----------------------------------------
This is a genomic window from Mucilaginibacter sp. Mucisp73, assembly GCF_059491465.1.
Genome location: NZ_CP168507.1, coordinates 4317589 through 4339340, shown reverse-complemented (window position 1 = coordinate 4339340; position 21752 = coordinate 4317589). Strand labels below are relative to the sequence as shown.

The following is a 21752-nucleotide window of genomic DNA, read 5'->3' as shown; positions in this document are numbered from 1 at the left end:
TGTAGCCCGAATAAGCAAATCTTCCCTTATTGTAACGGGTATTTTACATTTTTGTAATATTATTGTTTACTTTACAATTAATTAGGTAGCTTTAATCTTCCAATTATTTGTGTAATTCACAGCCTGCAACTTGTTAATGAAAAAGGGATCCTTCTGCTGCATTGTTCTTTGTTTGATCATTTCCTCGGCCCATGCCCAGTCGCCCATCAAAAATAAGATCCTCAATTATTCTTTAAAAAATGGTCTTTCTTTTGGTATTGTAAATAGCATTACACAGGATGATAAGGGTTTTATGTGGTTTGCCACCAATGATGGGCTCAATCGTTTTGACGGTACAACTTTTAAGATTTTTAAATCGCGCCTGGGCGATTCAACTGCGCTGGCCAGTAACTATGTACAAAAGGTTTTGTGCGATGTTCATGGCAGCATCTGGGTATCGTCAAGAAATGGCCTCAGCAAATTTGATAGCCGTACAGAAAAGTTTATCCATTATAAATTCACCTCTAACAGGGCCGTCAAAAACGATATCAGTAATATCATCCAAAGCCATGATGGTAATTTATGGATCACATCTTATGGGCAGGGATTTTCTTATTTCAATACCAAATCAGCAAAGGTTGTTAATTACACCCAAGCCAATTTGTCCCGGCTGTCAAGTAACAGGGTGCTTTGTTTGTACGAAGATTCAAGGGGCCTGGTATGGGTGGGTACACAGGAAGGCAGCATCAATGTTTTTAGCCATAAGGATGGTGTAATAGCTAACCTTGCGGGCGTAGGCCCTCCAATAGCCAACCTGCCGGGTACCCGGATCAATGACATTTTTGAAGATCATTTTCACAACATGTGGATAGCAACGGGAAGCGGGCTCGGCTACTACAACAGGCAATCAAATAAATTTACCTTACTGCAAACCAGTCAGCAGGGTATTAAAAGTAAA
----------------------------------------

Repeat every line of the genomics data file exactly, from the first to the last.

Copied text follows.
This is a genomic window from Mucilaginibacter sp. Mucisp73, assembly GCF_059491465.1.
Genome location: NZ_CP168507.1, coordinates 4317589 through 4339340, shown reverse-complemented (window position 1 = coordinate 4339340; position 21752 = coordinate 4317589). Strand labels below are relative to the sequence as shown.

The following is a 21752-nucleotide window of genomic DNA, read 5'->3' as shown; positions in this document are numbered from 1 at the left end:
TGTAGCCCGAATAAGCAAATCTTCCCTTATTGTAACGGGTATTTTACATTTTTGTAATATTATTGTTTACTTTACAATTAATTAGGTAGCTTTAATCTTCCAATTATTTGTGTAATTCACAGCCTGCAACTTGTTAATGAAAAAGGGATCCTTCTGCTGCATTGTTCTTTGTTTGATCATTTCCTCGGCCCATGCCCAGTCGCCCATCAAAAATAAGATCCTCAATTATTCTTTAAAAAATGGTCTTTCTTTTGGTATTGTAAATAGCATTACACAGGATGATAAGGGTTTTATGTGGTTTGCCACCAATGATGGGCTCAATCGTTTTGACGGTACAACTTTTAAGATTTTTAAATCGCGCCTGGGCGATTCAACTGCGCTGGCCAGTAACTATGTACAAAAGGTTTTGTGCGATGTTCATGGCAGCATCTGGGTATCGTCAAGAAATGGCCTCAGCAAATTTGATAGCCGTACAGAAAAGTTTATCCATTATAAATTCACCTCTAACAGGGCCGTCAAAAACGATATCAGTAATATCATCCAAAGCCATGATGGTAATTTATGGATCACATCTTATGGGCAGGGATTTTCTTATTTCAATACCAAATCAGCAAAGGTTGTTAATTACACCCAAGCCAATTTGTCCCGGCTGTCAAGTAACAGGGTGCTTTGTTTGTACGAAGATTCAAGGGGCCTGGTATGGGTGGGTACACAGGAAGGCAGCATCAATGTTTTTAGCCATAAGGATGGTGTAATAGCTAACCTTGCGGGCGTAGGCCCTCCAATAGCCAACCTGCCGGGTACCCGGATCAATGACATTTTTGAAGATCATTTTCACAACATGTGGATAGCAACGGGAAGCGGGCTCGGCTACTACAACAGGCAATCAAATAAATTTACCTTACTGCAAACCAGTCAGCAGGGTATTAAAAGTAAA